“Colonel Tom is credited as being the man who made Elvis Presley a star. He received more than half of the income from Elvis’s early success, which at the time was an unprecedented figure for a music manager. The manager negotiated Elvis’s expensive merchandising deals, TV appearances, and acting roles, but turned down offers to allow Elvis to tour overseas, potentially due to his status as an illegal immigrant, which would have been exposed.”
The role of Tom Parker in Elvis’ death has been much debated. Nonetheless, From the 50s to 60s, Elvis’s career went from strength to strength. He became a Hollywood star, a TV host and continued to release some of his greatest ever music: Viva Las Vegas (1964) and Girls! Girls! Girls! (1962). He also married Priscilla, the mother of his children and true love. Presley went on to win three grammy awards, the lifetime achievement award and had 18 number 1 hits. He is considered by many as the best solo artist that ever lived.
The King’s Fall
Every bright star will inevitably one day go out. Elvis Presley, at age 42, was found dead in his Memphis mansion. It was 16th August, 1977. At first, it was released to the press that he had died from a natural heart attack, not triggered or involving drugs. However, it was soon revealed that drugs had played a major part and, in fact, Elvis Presley had been suffering from a prescription drug addiction for many years. PBS writes:
“When the toxicology report came back several weeks later, however, Elvis’ blood was found to contain very high levels of the opiates Dilaudid, Percodan, Demerol, and codeine — as well as Quaaludes.”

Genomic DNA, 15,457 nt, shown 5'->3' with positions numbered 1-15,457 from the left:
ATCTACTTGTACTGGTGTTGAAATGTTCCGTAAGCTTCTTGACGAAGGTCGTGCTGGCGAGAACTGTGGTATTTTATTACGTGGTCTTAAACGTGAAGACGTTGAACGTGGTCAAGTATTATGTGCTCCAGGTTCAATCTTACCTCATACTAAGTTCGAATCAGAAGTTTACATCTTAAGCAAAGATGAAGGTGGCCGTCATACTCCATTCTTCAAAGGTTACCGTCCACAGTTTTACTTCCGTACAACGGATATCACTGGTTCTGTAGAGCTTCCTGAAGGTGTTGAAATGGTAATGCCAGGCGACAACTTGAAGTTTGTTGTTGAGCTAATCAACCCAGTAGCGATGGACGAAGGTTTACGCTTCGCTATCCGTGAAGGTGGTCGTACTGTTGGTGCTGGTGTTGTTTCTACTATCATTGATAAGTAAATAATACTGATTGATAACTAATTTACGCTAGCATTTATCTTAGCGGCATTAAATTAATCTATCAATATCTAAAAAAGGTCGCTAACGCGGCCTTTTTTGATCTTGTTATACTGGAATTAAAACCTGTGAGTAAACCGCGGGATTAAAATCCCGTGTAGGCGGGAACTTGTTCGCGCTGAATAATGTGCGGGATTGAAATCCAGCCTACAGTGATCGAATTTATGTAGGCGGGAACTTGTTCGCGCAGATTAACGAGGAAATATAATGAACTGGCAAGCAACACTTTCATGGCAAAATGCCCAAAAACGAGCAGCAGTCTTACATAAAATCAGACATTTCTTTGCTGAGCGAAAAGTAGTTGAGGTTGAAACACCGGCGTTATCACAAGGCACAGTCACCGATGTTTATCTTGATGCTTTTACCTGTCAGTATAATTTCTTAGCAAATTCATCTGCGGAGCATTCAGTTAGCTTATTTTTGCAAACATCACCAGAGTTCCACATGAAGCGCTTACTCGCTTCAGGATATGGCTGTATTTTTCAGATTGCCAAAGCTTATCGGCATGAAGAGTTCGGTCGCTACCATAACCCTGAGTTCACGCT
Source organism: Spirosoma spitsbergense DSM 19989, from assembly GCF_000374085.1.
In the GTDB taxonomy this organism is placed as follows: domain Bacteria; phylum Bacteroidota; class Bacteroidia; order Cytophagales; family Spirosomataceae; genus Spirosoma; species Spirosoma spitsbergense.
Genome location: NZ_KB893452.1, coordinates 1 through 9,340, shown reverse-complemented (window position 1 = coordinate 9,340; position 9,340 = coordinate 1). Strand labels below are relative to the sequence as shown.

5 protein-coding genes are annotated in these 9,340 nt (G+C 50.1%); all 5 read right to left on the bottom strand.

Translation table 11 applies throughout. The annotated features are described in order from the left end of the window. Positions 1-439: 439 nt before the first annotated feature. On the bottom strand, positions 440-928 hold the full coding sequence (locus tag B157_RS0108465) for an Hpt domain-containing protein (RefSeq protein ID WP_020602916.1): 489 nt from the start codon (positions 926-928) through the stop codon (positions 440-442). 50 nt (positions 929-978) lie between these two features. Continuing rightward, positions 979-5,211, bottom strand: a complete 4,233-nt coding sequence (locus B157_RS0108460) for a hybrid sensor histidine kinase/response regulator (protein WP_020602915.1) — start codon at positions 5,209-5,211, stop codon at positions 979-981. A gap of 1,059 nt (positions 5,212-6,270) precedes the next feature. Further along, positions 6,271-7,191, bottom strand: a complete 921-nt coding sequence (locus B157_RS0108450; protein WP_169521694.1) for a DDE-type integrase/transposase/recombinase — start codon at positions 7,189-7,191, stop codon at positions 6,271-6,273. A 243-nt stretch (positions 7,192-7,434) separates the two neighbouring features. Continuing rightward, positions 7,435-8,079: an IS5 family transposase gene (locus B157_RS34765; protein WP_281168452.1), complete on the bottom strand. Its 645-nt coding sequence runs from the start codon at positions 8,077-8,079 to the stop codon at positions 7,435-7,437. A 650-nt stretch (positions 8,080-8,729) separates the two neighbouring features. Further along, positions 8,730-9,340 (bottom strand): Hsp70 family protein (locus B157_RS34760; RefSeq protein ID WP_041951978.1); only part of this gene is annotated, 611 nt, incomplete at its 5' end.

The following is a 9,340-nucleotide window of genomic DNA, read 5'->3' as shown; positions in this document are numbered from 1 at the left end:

Elvis Presley, like many others, had an opioid addiction. A drug that is highly addictive due to its pain relief. It can be very hard to wean yourself off it once you get used to it. Elvis was given an illegal amount of prescribed drugs by his personal physician, “Dr Nick”. Dr Nick went on to give Elvis Presley thousands of opioids and amphetamine drugs to help him through arduous tours and performances. This became an addiction. Dr Nick, when being trialled for his irresponsible dealings with Presley, said that Elvis…
“felt that by getting drugs from a doctor, he wasn’t the common everyday junkie getting something off the street.”
Unfortunately, Elvis, like many others, was struck by the power and hollowness of fame. What began as a passion, became work. Elvis Presley was made to perform like a puppet, and was fed whatever drugs would keep him from cancelling a show. His manager, Tom Parker, is highly responsible for this. He was an avid gambler, and had a deal with the Las Vegas Hilton that Elvis played a great deal of his shows at. He owed the casino around 30 million dollars. The deal was that they would eradicate all of Parker’s debts, if Elvis Presley continued to play. Elvis played there for months without the knowledge of this deal. By the end of Elvis’ life, his addiction and long tours meant he really didn’t have that many people around him left that he could trust. Priscilla had divorced him after Elvis rejected her plea for him to get medical help. Elvis History writes:
“In 1976, at the age of 41, he worked tirelessly on the road—122 concerts in 74 cities. In the first six months of 1977, he kept up the tempo with 54 shows in 49 cities. That frenetic pace fueled his drug habit and certainly contributed to his early death.”
In his last ever performance on June 26th, 1977 in Indianapolis, there were 18,000 people present. From watching the video, you can see that Elvis still had the same natural ability and charm. It is, however, obvious to see how the drug addiction had changed him. It became more usual to see him slur his words and mumble his crowd interactions out. He was a different person to who he had been, but he still had the undoubtable talent within him.
Elvis Presley is one of the most adored and successful solo musicians ever. The music he played will forever be listened to for centuries to come. The sad truth is that his death, unlike his career, was not extraordinary. In the history of fame, it was a very usual demise. He, like many other musicians, was swallowed by the world of music business and fame, packaged, used, and thrown back up again. The young boy from Mississippi that loved to play and sing was never lost. But as time went on, the drug use – brought about by deep unhappiness – made that version of him harder to find.